# How to Create a HEAT MAP in Excel (Simple Steps) + Template

- Written by Puneet

Visuals are always easily understandable comparing to values. Even in Excel, when you use a chart (advanced or basic) easy for the user to understand it.

But, not every time we can go this way, as most of the time we need to present our data in tables or in other report formats.

To deal with this kind of situation in Excel I have found that a heat map is the best solution. It helps us to present data with visual effect and without changing the actual data structure.

## What is a HEAT MAP in Excel?

In Excel, a Heat Map is a presentation of data using a color shade on each cell in the range in a comparative way for a user to understand it easily. It looks like a map with different colors ranging from dark to light to represent the weightage of the value in the cell.

Below is an example of a simple heat map where we have zone-wise and month-wise data and for every cell where we have sales value there is color shade applied on the cell.

And this color shade helps us to quickly compare values in the cells with each other. Cell with the highest value has green color as the cell color and the cell with the lowest value has red, and all the cell in the middle has a yellow color.

All the values between the highest value and the lowest value have color shade according to their rank. But you can create a heat map like this manually because applying a color to a cell according to its values can be possible every time.

Now the point is, you how you can what are the possible ways to create a heat map in Excel. And, if you ask me there are more than three. So in this post, I’ll be sharing all the possible ways to create a heat map in Excel.

When you take a printout of a heat map on paper it looks really nasty especially when you are using a black and white printer. All the shades only have black and white color which is not easy to understand for anyone.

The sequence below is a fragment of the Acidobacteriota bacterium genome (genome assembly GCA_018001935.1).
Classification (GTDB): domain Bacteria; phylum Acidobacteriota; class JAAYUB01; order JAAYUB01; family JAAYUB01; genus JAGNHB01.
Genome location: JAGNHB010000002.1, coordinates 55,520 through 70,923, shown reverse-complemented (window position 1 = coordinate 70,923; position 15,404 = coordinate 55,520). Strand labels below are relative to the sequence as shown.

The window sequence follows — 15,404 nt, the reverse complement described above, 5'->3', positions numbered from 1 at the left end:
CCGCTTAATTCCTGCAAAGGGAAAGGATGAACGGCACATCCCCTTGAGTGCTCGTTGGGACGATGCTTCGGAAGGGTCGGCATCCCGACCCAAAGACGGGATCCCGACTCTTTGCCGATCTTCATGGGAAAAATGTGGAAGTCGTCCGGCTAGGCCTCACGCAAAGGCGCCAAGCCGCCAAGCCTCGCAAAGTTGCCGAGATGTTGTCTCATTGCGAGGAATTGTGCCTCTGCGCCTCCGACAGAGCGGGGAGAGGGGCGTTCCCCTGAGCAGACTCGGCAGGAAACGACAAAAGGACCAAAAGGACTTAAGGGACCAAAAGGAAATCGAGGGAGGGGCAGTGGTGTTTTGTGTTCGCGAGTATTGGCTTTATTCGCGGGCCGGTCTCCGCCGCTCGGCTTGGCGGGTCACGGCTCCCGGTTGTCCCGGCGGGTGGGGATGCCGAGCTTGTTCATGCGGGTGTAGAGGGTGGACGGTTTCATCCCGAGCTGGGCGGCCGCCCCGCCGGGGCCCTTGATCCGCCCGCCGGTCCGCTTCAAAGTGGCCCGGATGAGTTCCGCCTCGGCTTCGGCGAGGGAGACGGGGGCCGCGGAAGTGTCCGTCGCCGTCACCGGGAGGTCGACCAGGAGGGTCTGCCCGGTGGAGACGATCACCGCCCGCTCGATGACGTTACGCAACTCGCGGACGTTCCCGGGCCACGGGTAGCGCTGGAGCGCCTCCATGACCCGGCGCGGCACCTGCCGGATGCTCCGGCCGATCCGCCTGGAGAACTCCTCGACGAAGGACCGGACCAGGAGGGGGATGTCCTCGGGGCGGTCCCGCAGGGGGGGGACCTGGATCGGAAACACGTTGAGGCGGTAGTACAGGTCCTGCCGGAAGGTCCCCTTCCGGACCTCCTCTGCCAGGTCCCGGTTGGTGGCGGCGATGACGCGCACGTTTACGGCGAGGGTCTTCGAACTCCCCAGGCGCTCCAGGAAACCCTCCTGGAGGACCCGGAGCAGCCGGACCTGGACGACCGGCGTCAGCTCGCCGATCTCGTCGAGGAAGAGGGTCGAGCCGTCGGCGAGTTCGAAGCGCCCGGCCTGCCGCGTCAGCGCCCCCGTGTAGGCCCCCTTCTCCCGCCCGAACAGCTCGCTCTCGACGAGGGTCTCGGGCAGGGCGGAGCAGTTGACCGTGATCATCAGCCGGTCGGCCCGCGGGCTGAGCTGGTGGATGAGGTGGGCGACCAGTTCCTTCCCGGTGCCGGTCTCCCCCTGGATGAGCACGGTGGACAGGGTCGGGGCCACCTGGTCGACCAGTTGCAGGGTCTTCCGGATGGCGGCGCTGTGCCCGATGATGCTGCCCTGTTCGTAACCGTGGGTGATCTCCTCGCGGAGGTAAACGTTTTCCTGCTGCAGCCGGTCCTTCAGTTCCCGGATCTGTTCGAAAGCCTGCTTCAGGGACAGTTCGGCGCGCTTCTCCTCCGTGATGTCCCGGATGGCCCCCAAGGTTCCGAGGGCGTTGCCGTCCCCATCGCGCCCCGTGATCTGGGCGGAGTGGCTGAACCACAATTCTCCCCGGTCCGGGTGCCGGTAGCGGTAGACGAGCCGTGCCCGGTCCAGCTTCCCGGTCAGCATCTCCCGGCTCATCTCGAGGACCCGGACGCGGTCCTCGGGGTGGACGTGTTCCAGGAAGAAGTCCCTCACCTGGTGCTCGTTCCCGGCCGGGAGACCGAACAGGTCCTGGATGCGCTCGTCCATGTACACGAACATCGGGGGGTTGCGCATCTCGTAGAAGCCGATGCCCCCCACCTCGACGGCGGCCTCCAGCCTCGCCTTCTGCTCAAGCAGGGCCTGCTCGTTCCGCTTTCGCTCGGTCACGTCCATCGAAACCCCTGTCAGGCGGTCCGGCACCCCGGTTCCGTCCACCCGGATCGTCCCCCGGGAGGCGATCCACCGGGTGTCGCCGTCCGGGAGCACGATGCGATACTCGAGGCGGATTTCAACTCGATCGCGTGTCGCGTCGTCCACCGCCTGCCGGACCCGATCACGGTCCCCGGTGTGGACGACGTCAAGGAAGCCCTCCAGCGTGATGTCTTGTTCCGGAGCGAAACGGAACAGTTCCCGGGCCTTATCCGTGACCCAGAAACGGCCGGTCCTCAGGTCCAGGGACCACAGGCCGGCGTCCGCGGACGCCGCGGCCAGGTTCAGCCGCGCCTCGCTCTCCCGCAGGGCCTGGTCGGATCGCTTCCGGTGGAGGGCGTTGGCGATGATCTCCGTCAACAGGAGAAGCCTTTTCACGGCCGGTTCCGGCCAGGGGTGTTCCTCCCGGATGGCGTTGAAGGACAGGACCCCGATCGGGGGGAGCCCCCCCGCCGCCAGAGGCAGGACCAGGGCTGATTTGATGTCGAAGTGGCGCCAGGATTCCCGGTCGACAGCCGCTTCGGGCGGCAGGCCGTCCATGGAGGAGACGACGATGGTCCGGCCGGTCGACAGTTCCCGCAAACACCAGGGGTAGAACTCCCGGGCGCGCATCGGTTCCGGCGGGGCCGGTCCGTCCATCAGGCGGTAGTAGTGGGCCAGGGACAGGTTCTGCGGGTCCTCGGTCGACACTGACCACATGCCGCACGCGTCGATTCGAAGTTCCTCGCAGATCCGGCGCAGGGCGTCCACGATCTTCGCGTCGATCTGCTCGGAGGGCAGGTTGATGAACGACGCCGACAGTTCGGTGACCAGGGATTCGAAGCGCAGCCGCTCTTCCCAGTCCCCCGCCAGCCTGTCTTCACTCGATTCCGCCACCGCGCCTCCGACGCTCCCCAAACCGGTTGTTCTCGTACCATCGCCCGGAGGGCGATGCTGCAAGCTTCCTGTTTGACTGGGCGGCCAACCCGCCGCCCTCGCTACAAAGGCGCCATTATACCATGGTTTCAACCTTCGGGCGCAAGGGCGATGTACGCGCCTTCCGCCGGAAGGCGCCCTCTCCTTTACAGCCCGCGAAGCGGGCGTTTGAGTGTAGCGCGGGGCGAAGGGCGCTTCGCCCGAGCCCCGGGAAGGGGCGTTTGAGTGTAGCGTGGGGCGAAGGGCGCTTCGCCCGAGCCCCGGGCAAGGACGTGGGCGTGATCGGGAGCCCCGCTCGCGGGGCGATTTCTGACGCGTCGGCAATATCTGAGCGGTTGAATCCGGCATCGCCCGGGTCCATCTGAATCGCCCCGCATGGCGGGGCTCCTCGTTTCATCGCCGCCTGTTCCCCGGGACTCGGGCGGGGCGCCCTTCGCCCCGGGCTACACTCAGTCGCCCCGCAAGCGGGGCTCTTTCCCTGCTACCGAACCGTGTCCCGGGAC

## Create a Heat Map in Excel using Conditional Formatting

If you don’t want to put extra effort and save your time then you can create a simple heat map by using conditional formatting. I’m using the same data as a sample (DOWNLOAD LINK) here which I have shown you at the starting of this post.

To create a heat map in Excel you need to follow the below steps:

1. First of all, select the data on which you want to apply a heat map (here you need to select all the cells where you have sales values)
2. After that, go to Home Tab ➜ Styles ➜ Conditional Formatting.
3. In conditional formatting options, selects color scales. (You have six different types of color scales to choose from).
4. Once you select an option, all the cells will get a color shade according to the value which they have and you’ll get a heat map like below.
5. And, if you want to hide value and only want to show color shared you can use custom formatting for this.
6. For this, first of all, select heat map data and open formatting options (Ctrl + 1).
7. Now, in the number tab, go to custom and enter ;;; and in the end click OK.
8. Once you click OK, all the number will be hide from the cells. Well, hey are in the cells but just hidden.

## Steps to add a Heat Map in a Pivot Table

You can also use heat in a pivot table by applying conditional formatting. These are the steps to follow:

• Select any of the cells in the pivot table.
• Go to Home Tab ➜ Styles ➜ Conditional Formatting.
• In conditional formatting options, selects color scales.

Further, if you want to hide numbers (which I don’t recommend) please follow these simple steps.

1. Select any of the cells in the pivot table.
2. Go To Analyze Tab ➜ Active Field ➜ Field Settings.
3. Click on number format.
4. In number tab, go to custom and enter ;;; in type.
5. Click OK.

You can download this sample file from here to learn how we can use a slicer with a heat map pivot.